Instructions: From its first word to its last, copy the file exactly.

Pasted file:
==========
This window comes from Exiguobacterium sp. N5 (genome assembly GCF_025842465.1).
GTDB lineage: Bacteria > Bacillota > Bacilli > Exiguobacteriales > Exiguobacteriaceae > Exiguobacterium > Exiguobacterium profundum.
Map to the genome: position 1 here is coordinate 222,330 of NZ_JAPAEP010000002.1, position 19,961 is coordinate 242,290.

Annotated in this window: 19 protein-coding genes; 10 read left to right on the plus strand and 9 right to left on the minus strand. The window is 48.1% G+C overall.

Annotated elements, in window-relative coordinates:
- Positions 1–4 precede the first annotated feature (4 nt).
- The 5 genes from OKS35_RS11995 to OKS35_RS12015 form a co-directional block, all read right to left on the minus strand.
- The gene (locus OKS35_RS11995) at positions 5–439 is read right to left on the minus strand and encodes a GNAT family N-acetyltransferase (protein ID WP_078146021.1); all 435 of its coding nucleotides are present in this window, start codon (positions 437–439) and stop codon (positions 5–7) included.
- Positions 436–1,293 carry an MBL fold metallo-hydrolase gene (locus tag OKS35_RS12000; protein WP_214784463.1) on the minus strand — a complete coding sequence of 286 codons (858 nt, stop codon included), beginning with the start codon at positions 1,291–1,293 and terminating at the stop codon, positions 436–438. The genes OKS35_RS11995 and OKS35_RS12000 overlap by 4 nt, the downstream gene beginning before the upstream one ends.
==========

This window comes from Exiguobacterium sp. N5 (genome assembly GCF_025842465.1).
GTDB lineage: Bacteria > Bacillota > Bacilli > Exiguobacteriales > Exiguobacteriaceae > Exiguobacterium > Exiguobacterium profundum.
Map to the genome: position 1 here is coordinate 222,330 of NZ_JAPAEP010000002.1, position 19,961 is coordinate 242,290.

Annotated in this window: 19 protein-coding genes; 10 read left to right on the plus strand and 9 right to left on the minus strand. The window is 48.1% G+C overall.

Annotated elements, in window-relative coordinates:
- Positions 1–4 precede the first annotated feature (4 nt).
- The 5 genes from OKS35_RS11995 to OKS35_RS12015 form a co-directional block, all read right to left on the minus strand.
- The gene (locus OKS35_RS11995) at positions 5–439 is read right to left on the minus strand and encodes a GNAT family N-acetyltransferase (protein ID WP_078146021.1); all 435 of its coding nucleotides are present in this window, start codon (positions 437–439) and stop codon (positions 5–7) included.
- Positions 436–1,293 carry an MBL fold metallo-hydrolase gene (locus tag OKS35_RS12000; protein WP_214784463.1) on the minus strand — a complete coding sequence of 286 codons (858 nt, stop codon included), beginning with the start codon at positions 1,291–1,293 and terminating at the stop codon, positions 436–438. The genes OKS35_RS11995 and OKS35_RS12000 overlap by 4 nt, the downstream gene beginning before the upstream one ends.